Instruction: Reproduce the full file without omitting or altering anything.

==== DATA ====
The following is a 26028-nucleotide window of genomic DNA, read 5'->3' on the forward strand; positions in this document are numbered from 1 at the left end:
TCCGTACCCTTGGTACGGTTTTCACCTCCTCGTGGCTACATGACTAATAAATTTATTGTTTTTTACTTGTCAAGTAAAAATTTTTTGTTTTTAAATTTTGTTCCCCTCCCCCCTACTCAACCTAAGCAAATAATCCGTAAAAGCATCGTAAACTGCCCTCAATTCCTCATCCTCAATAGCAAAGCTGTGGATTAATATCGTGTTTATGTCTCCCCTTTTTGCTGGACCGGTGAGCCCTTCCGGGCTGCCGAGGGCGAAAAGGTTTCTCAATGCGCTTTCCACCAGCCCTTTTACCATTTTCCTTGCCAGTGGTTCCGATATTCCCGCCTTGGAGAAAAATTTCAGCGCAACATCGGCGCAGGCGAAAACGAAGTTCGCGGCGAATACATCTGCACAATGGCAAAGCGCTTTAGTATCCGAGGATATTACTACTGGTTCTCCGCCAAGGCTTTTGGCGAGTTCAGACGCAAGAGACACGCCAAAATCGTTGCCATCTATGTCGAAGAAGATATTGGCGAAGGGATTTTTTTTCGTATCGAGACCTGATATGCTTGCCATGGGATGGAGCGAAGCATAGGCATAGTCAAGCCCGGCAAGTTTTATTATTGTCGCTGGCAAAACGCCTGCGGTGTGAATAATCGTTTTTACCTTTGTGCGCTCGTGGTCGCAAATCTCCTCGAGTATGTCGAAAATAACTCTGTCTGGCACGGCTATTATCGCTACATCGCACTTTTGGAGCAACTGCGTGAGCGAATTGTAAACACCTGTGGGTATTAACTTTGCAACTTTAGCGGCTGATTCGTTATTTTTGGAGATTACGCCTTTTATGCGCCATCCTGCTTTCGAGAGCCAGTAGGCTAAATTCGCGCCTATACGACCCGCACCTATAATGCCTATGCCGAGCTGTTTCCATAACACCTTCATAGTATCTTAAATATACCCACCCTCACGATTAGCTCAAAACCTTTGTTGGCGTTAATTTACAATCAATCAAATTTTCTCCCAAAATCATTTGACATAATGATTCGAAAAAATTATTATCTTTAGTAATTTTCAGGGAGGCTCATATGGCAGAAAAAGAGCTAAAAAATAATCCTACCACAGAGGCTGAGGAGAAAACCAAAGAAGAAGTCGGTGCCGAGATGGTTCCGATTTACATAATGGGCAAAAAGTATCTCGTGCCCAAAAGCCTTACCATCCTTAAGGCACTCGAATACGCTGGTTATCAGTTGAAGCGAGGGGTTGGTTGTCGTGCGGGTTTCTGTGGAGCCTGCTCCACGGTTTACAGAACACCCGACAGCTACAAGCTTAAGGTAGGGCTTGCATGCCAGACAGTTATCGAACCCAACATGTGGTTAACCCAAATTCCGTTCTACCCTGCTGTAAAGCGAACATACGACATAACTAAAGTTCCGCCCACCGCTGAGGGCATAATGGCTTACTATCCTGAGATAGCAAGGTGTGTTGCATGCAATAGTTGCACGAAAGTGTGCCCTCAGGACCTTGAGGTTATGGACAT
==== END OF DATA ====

The following is a 26028-nucleotide window of genomic DNA, read 5'->3' on the forward strand; positions in this document are numbered from 1 at the left end:
TCCGTACCCTTGGTACGGTTTTCACCTCCTCGTGGCTACATGACTAATAAATTTATTGTTTTTTACTTGTCAAGTAAAAATTTTTTGTTTTTAAATTTTGTTCCCCTCCCCCCTACTCAACCTAAGCAAATAATCCGTAAAAGCATCGTAAACTGCCCTCAATTCCTCATCCTCAATAGCAAAGCTGTGGATTAATATCGTGTTTATGTCTCCCCTTTTTGCTGGACCGGTGAGCCCTTCCGGGCTGCCGAGGGCGAAAAGGTTTCTCAATGCGCTTTCCACCAGCCCTTTTACCATTTTCCTTGCCAGTGGTTCCGATATTCCCGCCTTGGAGAAAAATTTCAGCGCAACATCGGCGCAGGCGAAAACGAAGTTCGCGGCGAATACATCTGCACAATGGCAAAGCGCTTTAGTATCCGAGGATATTACTACTGGTTCTCCGCCAAGGCTTTTGGCGAGTTCAGACGCAAGAGACACGCCAAAATCGTTGCCATCTATGTCGAAGAAGATATTGGCGAAGGGATTTTTTTTCGTATCGAGACCTGATATGCTTGCCATGGGATGGAGCGAAGCATAGGCATAGTCAAGCCCGGCAAGTTTTATTATTGTCGCTGGCAAAACGCCTGCGGTGTGAATAATCGTTTTTACCTTTGTGCGCTCGTGGTCGCAAATCTCCTCGAGTATGTCGAAAATAACTCTGTCTGGCACGGCTATTATCGCTACATCGCACTTTTGGAGCAACTGCGTGAGCGAATTGTAAACACCTGTGGGTATTAACTTTGCAACTTTAGCGGCTGATTCGTTATTTTTGGAGATTACGCCTTTTATGCGCCATCCTGCTTTCGAGAGCCAGTAGGCTAAATTCGCGCCTATACGACCCGCACCTATAATGCCTATGCCGAGCTGTTTCCATAACACCTTCATAGTATCTTAAATATACCCACCCTCACGATTAGCTCAAAACCTTTGTTGGCGTTAATTTACAATCAATCAAATTTTCTCCCAAAATCATTTGACATAATGATTCGAAAAAATTATTATCTTTAGTAATTTTCAGGGAGGCTCATATGGCAGAAAAAGAGCTAAAAAATAATCCTACCACAGAGGCTGAGGAGAAAACCAAAGAAGAAGTCGGTGCCGAGATGGTTCCGATTTACATAATGGGCAAAAAGTATCTCGTGCCCAAAAGCCTTACCATCCTTAAGGCACTCGAATACGCTGGTTATCAGTTGAAGCGAGGGGTTGGTTGTCGTGCGGGTTTCTGTGGAGCCTGCTCCACGGTTTACAGAACACCCGACAGCTACAAGCTTAAGGTAGGGCTTGCATGCCAGACAGTTATCGAACCCAACATGTGGTTAACCCAAATTCCGTTCTACCCTGCTGTAAAGCGAACATACGACATAACTAAAGTTCCGCCCACCGCTGAGGGCATAATGGCTTACTATCCTGAGATAGCAAGGTGTGTTGCATGCAATAGTTGCACGAAAGTGTGCCCTCAGGACCTTGAGGTTATGGACAT